LR Picture

Π here denotes a particular event; πLR stands for the event when the penalty taker shoots towards the left and the goalkeeper moves towards the right. It might appear that the goalkeeper has gone nuts as he is moving to the opposite direction of the shot. But one has to remember that these choices – left or right – are simultaneously taken by both the shot taker as well as the goalkeeper. It has been observed that the ball takes about 0.3 seconds to travel between the penalty spot to the goal line and this does not provide the goalkeeper with enough time to first see the shot, react, move towards the direction of the shot and complete a successful save. This means that both the shot taker and the goalkeeper must choose their strategies simultaneously. The outcome of the game is observable and in effect is decided within about 0.3 seconds after the involved players choose their strategies. Professor Palacios-Huerta has shown that the penalty kick game has a unique state of equilibrium (Nash equilibrium4) in mixed strategies when

πLR > πLL < πRL

πRL > πRR < πLR

In the above model of penalty kick, the equilibrium requires both the shot taker and the goalkeeper to use a mixed strategy. In this case, the equilibrium yields two sharp testable predictions about the behaviour of the shot taker and the goalkeeper:

  1. Success probabilities – the probability that a goal will be scored (not scored) for the shot taker (goalkeeper) should be the same across strategies for each player.
  2. Each player’s choices must be serially independent given constant payoffs across penalty kicks. This means that players must be concerned only with instantaneous payoffs and there are no intertemporal links between penalty kicks – the choices should be memoryless. In other words, the choice in one particular penalty kick must not depend on one’s own previous choices or the opponent’s previous choices or any other previous actions.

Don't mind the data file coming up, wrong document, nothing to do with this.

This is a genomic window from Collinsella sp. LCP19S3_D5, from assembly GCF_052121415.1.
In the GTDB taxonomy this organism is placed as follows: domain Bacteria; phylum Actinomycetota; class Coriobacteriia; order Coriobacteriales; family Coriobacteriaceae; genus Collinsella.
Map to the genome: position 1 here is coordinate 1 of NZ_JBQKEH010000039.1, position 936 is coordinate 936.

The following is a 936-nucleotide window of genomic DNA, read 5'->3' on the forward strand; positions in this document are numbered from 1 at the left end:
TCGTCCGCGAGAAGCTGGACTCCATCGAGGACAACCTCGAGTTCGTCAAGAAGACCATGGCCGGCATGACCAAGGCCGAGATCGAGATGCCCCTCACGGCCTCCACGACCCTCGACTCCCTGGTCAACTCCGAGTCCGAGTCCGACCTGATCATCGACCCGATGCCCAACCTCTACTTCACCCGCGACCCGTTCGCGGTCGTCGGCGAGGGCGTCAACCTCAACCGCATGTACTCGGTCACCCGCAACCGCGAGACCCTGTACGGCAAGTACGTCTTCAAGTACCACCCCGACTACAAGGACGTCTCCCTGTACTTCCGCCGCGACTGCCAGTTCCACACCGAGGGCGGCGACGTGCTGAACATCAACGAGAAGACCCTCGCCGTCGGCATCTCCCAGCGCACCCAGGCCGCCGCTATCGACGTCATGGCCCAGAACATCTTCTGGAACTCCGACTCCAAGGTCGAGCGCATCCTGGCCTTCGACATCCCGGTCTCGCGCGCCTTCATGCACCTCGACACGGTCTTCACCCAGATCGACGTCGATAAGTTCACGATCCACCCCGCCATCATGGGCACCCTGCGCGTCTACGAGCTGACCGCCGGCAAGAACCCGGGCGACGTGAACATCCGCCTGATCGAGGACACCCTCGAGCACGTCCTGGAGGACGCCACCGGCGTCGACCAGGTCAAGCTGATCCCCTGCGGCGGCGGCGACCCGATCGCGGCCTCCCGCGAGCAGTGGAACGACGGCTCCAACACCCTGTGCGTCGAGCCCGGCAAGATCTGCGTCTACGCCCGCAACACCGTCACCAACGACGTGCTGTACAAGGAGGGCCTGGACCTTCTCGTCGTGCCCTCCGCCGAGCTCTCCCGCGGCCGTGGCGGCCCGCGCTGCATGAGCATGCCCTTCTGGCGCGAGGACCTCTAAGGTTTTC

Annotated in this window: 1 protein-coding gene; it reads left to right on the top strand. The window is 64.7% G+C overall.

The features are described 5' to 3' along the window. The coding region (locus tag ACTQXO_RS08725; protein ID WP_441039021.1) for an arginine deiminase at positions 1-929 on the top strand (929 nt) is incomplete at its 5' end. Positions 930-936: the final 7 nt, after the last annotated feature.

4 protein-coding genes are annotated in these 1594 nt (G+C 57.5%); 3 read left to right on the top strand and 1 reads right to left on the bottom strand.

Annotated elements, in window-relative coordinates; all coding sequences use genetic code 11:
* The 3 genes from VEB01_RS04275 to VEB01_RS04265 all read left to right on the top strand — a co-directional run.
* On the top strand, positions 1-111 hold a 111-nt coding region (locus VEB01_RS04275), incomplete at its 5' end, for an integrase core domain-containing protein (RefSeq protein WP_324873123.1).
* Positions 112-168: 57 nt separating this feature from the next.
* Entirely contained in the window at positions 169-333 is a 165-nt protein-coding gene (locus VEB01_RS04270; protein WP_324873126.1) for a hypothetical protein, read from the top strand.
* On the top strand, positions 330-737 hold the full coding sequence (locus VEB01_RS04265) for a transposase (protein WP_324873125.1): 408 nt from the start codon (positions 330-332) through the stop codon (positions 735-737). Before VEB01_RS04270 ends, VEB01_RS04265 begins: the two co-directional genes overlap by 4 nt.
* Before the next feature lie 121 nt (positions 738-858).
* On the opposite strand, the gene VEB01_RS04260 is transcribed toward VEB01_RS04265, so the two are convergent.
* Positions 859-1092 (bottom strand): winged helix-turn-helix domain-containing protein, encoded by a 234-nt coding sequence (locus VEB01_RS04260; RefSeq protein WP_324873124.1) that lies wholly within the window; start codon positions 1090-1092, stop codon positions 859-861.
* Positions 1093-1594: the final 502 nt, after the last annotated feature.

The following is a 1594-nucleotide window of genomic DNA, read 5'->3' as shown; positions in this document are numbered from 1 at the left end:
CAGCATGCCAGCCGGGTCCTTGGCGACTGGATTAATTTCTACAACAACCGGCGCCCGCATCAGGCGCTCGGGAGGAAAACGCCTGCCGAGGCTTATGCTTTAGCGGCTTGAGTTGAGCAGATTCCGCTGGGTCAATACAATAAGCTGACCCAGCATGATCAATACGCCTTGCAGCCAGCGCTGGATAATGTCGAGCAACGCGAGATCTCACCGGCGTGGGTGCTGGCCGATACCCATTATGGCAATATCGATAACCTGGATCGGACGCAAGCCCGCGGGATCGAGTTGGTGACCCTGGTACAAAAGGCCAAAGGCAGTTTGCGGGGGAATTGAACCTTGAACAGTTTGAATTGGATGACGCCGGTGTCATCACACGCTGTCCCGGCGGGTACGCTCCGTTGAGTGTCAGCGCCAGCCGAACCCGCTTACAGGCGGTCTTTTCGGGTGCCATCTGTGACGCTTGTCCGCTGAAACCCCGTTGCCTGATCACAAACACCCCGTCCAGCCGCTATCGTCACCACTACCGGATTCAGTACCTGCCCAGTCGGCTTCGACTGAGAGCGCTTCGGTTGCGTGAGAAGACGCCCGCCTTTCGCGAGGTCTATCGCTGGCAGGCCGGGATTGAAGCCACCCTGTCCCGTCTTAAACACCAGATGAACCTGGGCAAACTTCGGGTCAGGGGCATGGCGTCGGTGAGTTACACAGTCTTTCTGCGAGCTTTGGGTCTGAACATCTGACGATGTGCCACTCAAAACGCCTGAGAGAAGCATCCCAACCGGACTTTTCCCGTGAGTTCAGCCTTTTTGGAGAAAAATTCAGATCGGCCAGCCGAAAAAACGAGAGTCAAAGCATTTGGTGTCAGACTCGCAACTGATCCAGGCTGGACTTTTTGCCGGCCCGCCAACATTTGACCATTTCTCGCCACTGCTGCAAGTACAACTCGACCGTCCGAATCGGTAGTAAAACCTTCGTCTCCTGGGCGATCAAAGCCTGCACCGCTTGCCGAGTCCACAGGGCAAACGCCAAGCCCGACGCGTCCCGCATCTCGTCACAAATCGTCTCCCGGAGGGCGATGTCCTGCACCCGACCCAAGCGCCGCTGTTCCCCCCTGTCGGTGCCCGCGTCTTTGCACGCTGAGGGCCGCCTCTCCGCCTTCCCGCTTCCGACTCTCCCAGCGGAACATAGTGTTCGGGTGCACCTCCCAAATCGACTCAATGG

What this means is fairly simple; as the shot taker (or goalkeeper), it would be disadvantageous for you to let your opponent know your actual choice in advance. So it’s optimal for each player to choose a strategy randomly from the available pure strategies but the proportion in the mix should be such that one player cannot exploit the opponent’s choice by pursuing any particular pure strategy from all the strategies available to him or her.

Numbers and Crunching

Professor Palacios-Huerta used classical hypothesis technique and real data to test if the two hypotheses mentioned above can be rejected2. The data collected were from the leagues in Spain, England, Italy and some international games from the period between September 1995 and June 2012. Data for a total of 9,017 penalty kick records were used and the following data points were considered: name of the players (both the shot taker and the goalkeeper), name of the teams involved in the match, the date of the match, the choices made by the players (left, right or centre), time in the game when the penalty-kick was shot, the score of the match at that time, final score of the match and outcome of the penalty kick- goal or no goal (no goal included both save by the goalkeeper and penalties shot wide or to the post or to the cross-bar), each in separate categories. The data also include the shot takers kicking leg – left or right. Most of the shot takers in the sample are right-footed – as in real life. One immediate observation from the data is that right-footed shot takers shoot more often to the right-hand side of the goalkeeper and left-footed kickers shoot more often to the left hand side bowing to their basic anatomical inclinations. In the data set for example, Messi who is naturally left-footed takes about 62% of his penalties to the left side while close to 63% of Cristiano Ronaldo’s penalties are taken to the right side.